Shows Worth Seeing:
Our Last Game
By Ed Schmidt
Nord Anglia International School
44 E. 2nd St.
Ed Schmidt’s signature theme is failure. A tall, handsome WASP, he uses that pedigree to explore the territory of the hapless, the lost, the exhausted white male. In his 2002 play The Last Supper, Schmidt performed a stumbling monologue for an audience of 12 seated on 2 church pews crammed into his tiny Brooklyn kitchen. His performed ineptitude at cooking a meal was followed by a “surprise” communion when a thick red curtain was pulled back and a finished gourmet meal appeared on a richly laid table, to be enjoyed by everyone present. In My Last Play (2010) he also performed for an audience of 12, seated on folding chairs in a different Brooklyn apartment. This was another monologue, about the failure of Schmidt’s long investment in drama to succor or support him at critical life moments such as his divorce and his father’s death. He was essentially done with making theater, he said, and enacted a self-catharsis by asking the audience to help themselves to his large theater library (every spectator took one book from his shelves).
Schmidt’s latest work, Our Last Game—a monologue performed for audiences of, yes, 12, this time in a gym and tiny changing room at an East Village elementary school—differs from its predecessors in that its character is fictional: a basketball coach who goads, harangues and bullies the audience as if we were his teenage players. Interrupted by 2 intermissions, the show moves backward in time, beginning with a tearful pre-game speech announcing the coach’s retirement after decades of frustration, jealousy and disappointment, then proceeding to two locker-room speeches, years apart, that fill in pathetic and telling details of his back-story that his later memories omitted, obscured, or distorted.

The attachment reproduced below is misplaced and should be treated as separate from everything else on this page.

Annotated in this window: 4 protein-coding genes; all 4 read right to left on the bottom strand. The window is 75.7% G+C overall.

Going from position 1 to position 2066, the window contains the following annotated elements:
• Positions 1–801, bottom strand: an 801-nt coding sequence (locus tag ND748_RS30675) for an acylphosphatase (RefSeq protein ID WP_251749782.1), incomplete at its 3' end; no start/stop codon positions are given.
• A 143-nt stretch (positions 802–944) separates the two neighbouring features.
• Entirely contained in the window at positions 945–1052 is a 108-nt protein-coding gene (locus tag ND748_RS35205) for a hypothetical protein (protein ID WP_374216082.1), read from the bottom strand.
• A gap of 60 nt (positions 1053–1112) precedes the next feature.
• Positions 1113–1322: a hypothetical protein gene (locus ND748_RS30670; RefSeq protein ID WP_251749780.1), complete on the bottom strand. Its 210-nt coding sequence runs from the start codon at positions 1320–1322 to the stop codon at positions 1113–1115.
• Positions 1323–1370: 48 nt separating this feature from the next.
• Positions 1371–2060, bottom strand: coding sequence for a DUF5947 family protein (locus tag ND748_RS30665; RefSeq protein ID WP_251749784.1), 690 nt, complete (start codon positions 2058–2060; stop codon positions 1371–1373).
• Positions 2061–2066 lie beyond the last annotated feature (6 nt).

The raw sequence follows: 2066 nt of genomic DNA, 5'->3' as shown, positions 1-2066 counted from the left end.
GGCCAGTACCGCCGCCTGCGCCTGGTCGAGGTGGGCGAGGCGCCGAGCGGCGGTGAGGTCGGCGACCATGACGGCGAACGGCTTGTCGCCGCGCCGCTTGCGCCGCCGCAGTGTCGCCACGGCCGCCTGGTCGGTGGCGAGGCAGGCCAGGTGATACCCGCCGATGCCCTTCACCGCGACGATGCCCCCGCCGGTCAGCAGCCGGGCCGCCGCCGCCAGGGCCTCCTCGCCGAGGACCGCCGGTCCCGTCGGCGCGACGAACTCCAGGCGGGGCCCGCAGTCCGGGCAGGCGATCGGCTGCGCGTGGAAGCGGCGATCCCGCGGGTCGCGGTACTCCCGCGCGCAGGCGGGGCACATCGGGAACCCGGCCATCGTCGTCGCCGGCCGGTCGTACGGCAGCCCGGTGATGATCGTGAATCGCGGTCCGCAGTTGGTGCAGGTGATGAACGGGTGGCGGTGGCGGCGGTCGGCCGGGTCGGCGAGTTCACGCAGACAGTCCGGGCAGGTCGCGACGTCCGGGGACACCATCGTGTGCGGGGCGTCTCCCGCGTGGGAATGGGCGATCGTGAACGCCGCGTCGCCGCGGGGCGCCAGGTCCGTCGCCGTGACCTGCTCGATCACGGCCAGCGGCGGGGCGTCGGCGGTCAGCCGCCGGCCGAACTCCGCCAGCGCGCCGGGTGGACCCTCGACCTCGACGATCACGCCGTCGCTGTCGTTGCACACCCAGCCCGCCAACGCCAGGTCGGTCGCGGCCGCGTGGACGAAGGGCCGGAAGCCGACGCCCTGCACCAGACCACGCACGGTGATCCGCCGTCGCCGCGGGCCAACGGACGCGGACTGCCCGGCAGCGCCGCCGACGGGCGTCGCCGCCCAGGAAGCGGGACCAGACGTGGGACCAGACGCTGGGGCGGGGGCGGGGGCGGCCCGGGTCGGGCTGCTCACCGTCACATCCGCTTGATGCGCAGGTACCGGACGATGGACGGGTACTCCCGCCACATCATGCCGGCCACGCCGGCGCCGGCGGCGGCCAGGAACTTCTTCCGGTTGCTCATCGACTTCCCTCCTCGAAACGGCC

The advantage of Schmidt’s new fictional focus is that it obliges him to act—that is, impersonate a character different from himself, despite superficial similarities (he actually is a high-school basketball coach)—and he does this with impressive punch, authority, and intensity. Although the coach’s story of self-delusion and disappointment never quite blossoms as a full-fledged work of fiction, it does show that Schmidt’s meditations on failure have grown broader and more complex over the years. His ruminations on loss of white male power are his swan-songs for a certain kind of once automatically enfranchised dude, and that generic self-critique has always hung over his biographical content. The jagged incompleteness of his plays is also consistent with their subject matter of breakdown and looseness, and the extreme intimacy of his performances always generates an immediacy that keeps spectators hyper-alert and actively involved. For my part, I’m grateful that Schmidt has pressed on with his strangely compelling microdramas, even if I sometimes leave them longing for a tad more form and wholeness in the deliberations on fracture and disintegration.